Busting makes you feel good

It wasn’t until Wednesday that I realised I’ve been waiting over 50 years to see a woman save the world.

And then, of course, four come along together. Isn’t that always the way?

Ghostbusters may not be the best film ever made, but it certainly made me feel good to see a bunch of women take down the baddies at long last. It made me wonder how many times I’ve seen men save the day, the world, the planet, even the universe? Soooo many tiiiiimes. In everything from the black and white, terminally dull Westerns that were all that was on telly outside children’s TV times when I was a child, to the current glut of superhero franchises, men are saving us from deadly danger on a daily basis, with monotonous, predictable regularity.


It was just really, really nice to see things the other way round. The fact that there were cameo roles for the original male Ghostbusters (and Signourney Weaver, who had the boring part of hapless heroine last time and is now reincarnated as a scientist) must mean there were no hard feelings from the original team. The role of Kevin, the incredibly dumb but gorgeous secretary, was a cute bit of reverse sexism. The actor, Chris Hemsworth, actually plays Thor in his own superhero series, and his part in this film was saved from snide cliche by being simply hilarious.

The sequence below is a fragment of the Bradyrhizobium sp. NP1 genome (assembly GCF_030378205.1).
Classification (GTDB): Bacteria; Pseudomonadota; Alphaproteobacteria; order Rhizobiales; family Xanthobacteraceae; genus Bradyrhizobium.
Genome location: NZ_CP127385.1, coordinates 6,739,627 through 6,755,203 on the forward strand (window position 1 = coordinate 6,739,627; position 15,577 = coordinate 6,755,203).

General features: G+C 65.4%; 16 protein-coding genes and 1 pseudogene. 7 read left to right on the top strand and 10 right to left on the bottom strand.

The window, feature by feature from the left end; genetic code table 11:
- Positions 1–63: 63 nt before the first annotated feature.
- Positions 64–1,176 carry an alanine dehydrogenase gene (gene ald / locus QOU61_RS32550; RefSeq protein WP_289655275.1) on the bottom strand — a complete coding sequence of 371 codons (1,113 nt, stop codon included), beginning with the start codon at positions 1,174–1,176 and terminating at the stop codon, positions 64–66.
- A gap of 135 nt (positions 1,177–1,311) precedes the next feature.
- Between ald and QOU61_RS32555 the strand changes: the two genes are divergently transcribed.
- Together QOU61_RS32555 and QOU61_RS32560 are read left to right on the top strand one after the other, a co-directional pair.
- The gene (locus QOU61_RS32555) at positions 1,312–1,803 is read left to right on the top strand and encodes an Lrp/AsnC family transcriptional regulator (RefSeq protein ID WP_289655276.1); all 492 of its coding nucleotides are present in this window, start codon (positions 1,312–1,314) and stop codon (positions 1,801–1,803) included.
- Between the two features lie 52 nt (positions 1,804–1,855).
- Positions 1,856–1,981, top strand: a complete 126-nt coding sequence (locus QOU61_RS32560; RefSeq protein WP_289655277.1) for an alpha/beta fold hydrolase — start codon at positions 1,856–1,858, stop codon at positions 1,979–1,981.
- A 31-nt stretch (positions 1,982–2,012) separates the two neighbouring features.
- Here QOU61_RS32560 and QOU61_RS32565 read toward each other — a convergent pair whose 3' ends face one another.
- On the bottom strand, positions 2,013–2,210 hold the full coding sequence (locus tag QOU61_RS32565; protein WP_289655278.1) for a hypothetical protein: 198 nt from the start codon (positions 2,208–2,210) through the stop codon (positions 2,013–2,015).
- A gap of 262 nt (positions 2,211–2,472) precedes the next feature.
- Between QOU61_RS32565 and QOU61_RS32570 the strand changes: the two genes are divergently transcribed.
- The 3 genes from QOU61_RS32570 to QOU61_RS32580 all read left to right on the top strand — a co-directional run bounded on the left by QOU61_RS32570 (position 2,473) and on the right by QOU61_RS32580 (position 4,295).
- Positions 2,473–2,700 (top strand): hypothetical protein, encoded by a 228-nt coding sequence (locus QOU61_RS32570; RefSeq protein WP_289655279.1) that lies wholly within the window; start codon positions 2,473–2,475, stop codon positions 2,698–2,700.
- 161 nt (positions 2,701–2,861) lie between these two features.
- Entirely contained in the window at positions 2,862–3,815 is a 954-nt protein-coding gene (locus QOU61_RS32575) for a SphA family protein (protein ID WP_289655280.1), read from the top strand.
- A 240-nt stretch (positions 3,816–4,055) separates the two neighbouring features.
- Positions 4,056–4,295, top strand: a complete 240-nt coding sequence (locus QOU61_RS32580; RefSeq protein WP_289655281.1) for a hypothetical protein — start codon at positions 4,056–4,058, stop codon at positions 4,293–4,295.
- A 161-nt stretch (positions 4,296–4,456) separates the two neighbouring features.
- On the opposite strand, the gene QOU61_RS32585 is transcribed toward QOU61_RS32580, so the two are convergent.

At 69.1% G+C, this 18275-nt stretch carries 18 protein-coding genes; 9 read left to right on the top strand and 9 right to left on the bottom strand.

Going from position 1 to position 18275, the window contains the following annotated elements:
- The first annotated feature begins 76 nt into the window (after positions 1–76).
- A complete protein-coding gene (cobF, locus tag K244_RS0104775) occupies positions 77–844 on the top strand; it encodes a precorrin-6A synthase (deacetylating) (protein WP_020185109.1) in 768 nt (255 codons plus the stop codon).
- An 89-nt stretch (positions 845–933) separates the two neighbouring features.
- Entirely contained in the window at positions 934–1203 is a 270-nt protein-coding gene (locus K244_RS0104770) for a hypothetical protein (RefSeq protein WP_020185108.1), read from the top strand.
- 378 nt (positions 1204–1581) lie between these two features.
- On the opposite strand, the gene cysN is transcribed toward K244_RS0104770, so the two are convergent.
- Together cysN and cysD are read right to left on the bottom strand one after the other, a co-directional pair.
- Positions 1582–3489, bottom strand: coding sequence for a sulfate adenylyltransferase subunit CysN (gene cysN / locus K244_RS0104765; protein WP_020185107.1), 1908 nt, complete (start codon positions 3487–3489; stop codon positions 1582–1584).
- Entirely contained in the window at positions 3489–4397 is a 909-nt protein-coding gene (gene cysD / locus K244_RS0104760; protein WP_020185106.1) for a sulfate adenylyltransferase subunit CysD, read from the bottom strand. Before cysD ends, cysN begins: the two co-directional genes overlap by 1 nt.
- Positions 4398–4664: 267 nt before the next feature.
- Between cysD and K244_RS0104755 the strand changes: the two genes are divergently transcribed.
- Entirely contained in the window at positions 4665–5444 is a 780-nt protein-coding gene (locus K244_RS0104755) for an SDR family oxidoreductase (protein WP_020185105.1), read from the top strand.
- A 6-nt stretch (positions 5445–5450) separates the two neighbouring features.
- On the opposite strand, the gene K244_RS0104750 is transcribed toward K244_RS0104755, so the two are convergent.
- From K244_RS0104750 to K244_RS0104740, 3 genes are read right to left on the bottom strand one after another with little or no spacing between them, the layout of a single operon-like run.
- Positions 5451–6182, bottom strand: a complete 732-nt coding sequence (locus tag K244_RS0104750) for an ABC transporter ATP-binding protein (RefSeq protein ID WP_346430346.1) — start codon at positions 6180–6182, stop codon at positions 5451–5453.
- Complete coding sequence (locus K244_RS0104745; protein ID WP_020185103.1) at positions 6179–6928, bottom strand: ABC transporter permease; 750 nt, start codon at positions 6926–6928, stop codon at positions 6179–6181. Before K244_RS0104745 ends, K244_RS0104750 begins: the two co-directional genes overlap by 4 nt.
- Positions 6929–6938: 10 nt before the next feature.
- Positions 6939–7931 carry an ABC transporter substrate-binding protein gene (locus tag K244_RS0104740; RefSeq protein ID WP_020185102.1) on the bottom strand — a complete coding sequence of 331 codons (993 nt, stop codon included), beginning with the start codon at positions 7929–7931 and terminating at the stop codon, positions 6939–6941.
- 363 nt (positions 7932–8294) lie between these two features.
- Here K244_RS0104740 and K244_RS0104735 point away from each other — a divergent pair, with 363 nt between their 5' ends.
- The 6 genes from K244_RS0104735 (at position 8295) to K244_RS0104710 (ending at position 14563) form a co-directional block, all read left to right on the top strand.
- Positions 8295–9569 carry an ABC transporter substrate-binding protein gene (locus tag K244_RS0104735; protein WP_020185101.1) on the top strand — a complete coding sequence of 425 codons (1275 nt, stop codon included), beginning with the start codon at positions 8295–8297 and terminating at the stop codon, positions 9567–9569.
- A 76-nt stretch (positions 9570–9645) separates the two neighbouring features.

And, it may not be the politically correct thing to say, but the fact that the women don’t always present an overwhelmingly competent facade meant that the triumphant ending occasionally seems in doubt – which adds hugely to the suspense. It’s a feeling of peril that you don’t get in male superhero films, where it’s all too predictable that good will triumph, no matter how insuperable the odds. After all, in Ghostbusters, the women’s weapons are pretty unpredictable, the science is incomprehensible and, in a plot neatly echoing the real life of the rebooted film, they are surrounded by haters at every turn. The final result is all the more resoundingly satisfying as a result.

All six of us went (which is unusual in itself – very few outing ideas get a thumbs-up from a 20-year-old girl and a nine-year-old boy) and all six of us loved it. Most importantly, to the nine-year-old boy, it now won’t seem unusual when other women save the planet in other films. Assuming all those haters out there ever let another Genderbusters get made.


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